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25 Advanced and Awesome Shipwrecks for Technical Scuba Divers to Explore

By Brooke Morton | Published On July 26, 2016
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25 Advanced and Awesome Shipwrecks for Technical Scuba Divers to Explore

Training to go ever deeper can seem like a dare — a challenge driven by ego, not purpose. But these wrecks and their stories, artifacts, and bygone ­beauty ­compel us to redraw our comfort zones. To train to become proficient with a new gas mix, or perhaps a rebreather. To work until we are mentally and ­physically ready for tasks at depth. Further still, those who penetrate ­expose themselves to another set of challenges, and another set of rewards. The ­result of any such training, and the subsequent successful wreck dive, is not only the sense of accomplishment when beholding your quarry, but also of ­becoming part of that wreck’s next chapter. Exploring these wrecks ­is guaranteed to test your mettle, skill and discipline, to entice you to go deeper. These are the dives that will make you say, “challenge accepted.”

BONUS: The 25 Best U.S. Wreck Dives

Scuba Diver on HMS Stubborn Malta Wreck Diving

Are you ready for epic shipwrecks? Here a diver is photographed exploring the intact conning tower of the British submarine HMS Stubborn, which lies at 180 feet in Malta. Find out more of Malta's Wreck Dives from photographer Steve Jones.

Steve Jones

Wrecks in the U.S. and Canada

Cape Hatteras, North Carolina, USA
The permit-only nature of the site, the depth and the Gulf Stream’s force — sometimes up to 2 and a half knots — limit the number of tec divers who see this Civil War iron-hulled steamship. In 2015, the charter vessel Under Pressure took one day trip where just two tec divers dropped onto the wreck, 17 miles from shore. Most memorable is the Monitor’s small size. Says Captain J.T. Barker, “These guys were waging war in a ship I wouldn’t go to sea in.” Note that NOAA has recovered the turret, prop and engine, leaving mainly the hull. Length Overall: 179 feet
Depth: 240 feet Bonus: See the Top 10 North Carolina Wreck Dives

shipwreck scuba diver underwater photography yukon

San Diego, California

This Wreck Alley favorite provides an ideal training grounds for those looking to strengthen penetration skills; the 2000 purpose-sunk Mackenzie-class destroyer, on its port side, has exit points cut every 10 feet or so. Save for the boiler room, six decks’ worth of spaces, from the engine room to restrooms with rows of toilets, can be explored.
Length Overall: 366 feet
Depth: 100 feet
Bonus: Burma Road, an uninterrupted route spanning bow to stern on deck three, is too far for most recreational divers to finish with one tank. Find a weekend itinerary for San Diego scuba diving here.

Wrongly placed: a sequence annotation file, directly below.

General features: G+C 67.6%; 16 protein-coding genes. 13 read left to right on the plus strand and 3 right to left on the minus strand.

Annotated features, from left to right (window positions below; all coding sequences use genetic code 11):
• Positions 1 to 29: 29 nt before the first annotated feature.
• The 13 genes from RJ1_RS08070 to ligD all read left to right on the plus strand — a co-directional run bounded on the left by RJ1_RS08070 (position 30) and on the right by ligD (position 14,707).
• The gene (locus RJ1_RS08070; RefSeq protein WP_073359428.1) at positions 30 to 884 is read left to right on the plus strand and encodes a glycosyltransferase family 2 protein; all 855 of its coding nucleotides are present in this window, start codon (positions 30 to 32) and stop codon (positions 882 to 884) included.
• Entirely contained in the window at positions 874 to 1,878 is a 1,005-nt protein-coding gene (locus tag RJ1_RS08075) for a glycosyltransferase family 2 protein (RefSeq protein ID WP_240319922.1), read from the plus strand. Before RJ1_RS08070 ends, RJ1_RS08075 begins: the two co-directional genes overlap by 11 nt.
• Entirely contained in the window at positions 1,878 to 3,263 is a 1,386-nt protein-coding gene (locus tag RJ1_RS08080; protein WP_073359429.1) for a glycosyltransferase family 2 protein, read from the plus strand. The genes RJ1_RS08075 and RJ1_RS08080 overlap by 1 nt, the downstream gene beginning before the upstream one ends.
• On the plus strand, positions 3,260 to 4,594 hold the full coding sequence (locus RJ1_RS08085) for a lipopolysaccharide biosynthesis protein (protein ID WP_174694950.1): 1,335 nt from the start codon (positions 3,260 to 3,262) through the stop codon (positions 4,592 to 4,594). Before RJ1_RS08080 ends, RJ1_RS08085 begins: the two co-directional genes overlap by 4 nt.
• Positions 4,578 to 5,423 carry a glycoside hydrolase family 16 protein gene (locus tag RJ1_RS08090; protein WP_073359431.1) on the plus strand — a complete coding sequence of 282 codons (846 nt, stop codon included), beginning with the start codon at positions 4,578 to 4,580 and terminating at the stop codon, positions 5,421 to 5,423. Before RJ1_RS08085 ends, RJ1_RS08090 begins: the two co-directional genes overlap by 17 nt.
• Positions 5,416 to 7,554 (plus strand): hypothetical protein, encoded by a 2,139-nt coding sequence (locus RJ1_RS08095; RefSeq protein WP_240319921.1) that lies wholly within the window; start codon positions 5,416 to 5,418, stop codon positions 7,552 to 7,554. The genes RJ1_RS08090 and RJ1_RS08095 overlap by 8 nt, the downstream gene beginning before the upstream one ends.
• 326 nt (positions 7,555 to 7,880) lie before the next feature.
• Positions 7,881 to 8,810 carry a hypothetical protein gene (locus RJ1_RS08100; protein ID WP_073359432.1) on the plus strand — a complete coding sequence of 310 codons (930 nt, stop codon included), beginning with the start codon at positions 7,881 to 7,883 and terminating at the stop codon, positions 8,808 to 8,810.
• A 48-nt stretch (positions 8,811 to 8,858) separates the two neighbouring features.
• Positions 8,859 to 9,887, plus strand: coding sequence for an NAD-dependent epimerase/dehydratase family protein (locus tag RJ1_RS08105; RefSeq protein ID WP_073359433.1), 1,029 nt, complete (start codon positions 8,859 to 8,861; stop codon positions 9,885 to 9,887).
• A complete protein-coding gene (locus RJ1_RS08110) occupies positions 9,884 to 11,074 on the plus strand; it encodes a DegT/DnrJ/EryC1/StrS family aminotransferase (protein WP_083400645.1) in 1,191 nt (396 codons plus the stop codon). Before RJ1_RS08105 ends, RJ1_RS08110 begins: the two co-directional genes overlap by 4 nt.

Scuba diver on Oriskany shipwreck in Pensacola, Florida
David Benz

Pensacola, Florida

For recreational divers, the decking island at 84 feet is the main attraction of this aircraft carrier intentionally sunk in 2006; its smokestack and catwalks remain intact. For technical divers, the thrills start at 145 feet with the flight deck, followed by the hangar bay at 175 feet. For recreational divers, the Florida Panhandle Shipwreck Trail has other wreck dives to offer. Length Overall: 911 feet
Depth: 212 feet
Bonus: Art2Media has a detailed Oriskany dive map here.

Islamorada, Florida, USA
The Mount Everest of the Keys, this former patrol ship that once served in the Royal Canadian Navy was found in 2001 five miles off Islamorada. The steamer ship remains relatively intact save for slight damage to stern and a collapsed mast. Thanks to the depth and warm-water conditions, the marine life sightings can be mind-blowing, including scalloped hammerheads and sawfish.
Length Overall: 200 feet
Depth: 225 feet

goliath grouper on Spiegel Grove

Goliath groupers are often spotted on the U.S.S. Spiegel Grove


Key Largo, Florida, USA
However much gas you carry, you’ll find a way to use it on this 12-deck landing ship sunk to a depth of 140 feet. With advanced wreck training, you can spend an hour or longer finning in the engine room, pump rooms, living quarters, brig and a galley still holding ovens, sinks and a mess hall. Cleaned before sinking, the ship offers ample ambient light and exit points.
Length Overall: 510 feet
Depth: 134 feet
Bonus: Find Snoopy riding an alligator painted on the floor at 85 feet.

Dive this wreck with:

Sea Dwellers
Ocean Divers
Rainbow Reef

Andrea Doria wreck Massachusetts

Nantucket, Massachusetts, USA

The 1956 collision of this ocean liner with the M.S. Stockholm was one of the most epic maritime disasters ever; now it remains diving’s most infamous wreck, claiming 16 divers’ lives. Originally, the nickname “Mount Everest of diving” referred to the likeness of the wreck’s silt to Himalayan snow, but it’s evolved to reference the site’s challenges, namely depth, current and cold waters, 100 miles from shore. Now, the ship has largely disintegrated, making it anything but a clean dive. Penetration was once as easy as following ship blueprints; now one is better off exploring the top deck and its three swimming pools.